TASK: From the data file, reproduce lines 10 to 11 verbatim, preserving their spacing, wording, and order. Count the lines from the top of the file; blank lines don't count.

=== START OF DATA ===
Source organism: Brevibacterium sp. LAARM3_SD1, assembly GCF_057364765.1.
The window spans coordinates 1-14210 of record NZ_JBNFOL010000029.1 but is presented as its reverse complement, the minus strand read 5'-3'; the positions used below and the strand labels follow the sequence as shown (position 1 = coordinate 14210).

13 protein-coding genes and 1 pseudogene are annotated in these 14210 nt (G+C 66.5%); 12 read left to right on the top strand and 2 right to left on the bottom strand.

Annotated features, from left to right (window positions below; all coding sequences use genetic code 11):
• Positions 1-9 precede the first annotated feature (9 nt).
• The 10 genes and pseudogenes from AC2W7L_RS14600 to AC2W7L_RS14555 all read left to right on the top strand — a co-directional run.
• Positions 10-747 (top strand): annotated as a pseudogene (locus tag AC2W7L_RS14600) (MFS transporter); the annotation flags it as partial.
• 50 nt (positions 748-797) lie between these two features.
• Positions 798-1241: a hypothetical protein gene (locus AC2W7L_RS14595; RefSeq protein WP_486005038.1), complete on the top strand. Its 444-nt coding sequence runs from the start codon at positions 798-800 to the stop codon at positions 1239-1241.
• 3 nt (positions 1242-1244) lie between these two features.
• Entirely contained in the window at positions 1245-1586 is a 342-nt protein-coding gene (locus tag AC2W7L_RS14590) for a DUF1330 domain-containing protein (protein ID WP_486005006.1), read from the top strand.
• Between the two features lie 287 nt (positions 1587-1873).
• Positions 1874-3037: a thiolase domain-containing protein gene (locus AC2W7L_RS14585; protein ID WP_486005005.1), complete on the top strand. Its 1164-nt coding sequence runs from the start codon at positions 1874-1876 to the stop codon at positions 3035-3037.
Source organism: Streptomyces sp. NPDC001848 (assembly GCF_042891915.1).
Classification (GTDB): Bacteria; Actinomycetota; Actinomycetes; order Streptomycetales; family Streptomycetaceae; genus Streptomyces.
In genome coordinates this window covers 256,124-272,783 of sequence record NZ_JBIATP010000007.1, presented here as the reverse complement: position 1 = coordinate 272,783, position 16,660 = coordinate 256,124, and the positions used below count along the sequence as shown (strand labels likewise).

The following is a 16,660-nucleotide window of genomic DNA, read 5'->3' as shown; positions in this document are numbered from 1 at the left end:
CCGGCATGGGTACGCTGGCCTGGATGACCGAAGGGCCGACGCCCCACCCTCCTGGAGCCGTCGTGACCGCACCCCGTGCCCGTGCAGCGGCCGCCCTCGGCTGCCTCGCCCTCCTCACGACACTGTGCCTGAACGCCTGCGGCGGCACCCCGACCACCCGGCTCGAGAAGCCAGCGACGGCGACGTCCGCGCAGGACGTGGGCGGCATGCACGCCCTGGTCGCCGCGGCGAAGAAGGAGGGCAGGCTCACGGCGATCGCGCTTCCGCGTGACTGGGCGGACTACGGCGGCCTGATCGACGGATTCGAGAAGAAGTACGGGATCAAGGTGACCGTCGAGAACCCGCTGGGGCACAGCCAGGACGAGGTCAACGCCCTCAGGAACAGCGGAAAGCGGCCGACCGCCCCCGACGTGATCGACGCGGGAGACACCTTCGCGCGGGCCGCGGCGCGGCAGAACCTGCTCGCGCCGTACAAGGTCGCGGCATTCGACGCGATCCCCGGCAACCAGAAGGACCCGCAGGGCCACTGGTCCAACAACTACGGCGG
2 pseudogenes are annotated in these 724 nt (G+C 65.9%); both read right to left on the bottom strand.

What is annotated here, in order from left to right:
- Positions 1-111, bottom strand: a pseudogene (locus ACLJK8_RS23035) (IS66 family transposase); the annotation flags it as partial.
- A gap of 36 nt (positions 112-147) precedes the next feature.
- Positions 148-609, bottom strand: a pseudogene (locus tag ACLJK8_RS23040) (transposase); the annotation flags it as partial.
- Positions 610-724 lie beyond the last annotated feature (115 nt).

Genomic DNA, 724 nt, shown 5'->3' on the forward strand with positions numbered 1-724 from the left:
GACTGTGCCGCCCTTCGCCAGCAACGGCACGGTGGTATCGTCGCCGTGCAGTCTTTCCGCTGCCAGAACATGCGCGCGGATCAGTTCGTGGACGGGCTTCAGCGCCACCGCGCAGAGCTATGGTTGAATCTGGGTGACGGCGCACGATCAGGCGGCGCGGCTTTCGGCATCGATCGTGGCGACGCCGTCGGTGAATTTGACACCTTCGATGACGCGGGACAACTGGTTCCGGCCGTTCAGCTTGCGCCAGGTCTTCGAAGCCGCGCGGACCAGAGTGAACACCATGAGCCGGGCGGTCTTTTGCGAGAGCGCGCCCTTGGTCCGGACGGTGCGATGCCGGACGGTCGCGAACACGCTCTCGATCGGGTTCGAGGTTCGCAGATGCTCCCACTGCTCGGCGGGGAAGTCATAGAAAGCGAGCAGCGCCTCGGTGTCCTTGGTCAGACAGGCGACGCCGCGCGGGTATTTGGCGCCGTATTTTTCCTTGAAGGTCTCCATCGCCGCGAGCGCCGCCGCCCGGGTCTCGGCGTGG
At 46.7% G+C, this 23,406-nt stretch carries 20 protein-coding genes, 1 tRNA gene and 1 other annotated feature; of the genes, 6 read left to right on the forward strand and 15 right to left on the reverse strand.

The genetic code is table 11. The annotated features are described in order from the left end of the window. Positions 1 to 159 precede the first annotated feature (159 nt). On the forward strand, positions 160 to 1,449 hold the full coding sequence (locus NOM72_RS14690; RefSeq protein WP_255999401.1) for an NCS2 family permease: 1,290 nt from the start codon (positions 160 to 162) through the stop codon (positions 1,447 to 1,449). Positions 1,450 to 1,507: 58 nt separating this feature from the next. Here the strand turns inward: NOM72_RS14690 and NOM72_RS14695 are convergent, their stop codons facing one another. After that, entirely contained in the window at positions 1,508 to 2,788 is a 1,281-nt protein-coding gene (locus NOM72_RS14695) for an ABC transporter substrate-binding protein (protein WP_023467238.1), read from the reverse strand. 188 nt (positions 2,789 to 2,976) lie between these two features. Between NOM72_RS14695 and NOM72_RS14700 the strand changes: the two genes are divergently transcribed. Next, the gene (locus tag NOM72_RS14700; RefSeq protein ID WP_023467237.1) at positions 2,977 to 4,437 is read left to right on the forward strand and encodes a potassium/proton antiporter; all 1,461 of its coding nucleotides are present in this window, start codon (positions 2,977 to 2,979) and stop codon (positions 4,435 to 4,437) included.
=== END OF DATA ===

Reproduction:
• 3 nt (positions 1242-1244) lie between these two features.
• Entirely contained in the window at positions 1245-1586 is a 342-nt protein-coding gene (locus tag AC2W7L_RS14590) for a DUF1330 domain-containing protein (protein ID WP_486005006.1), read from the top strand.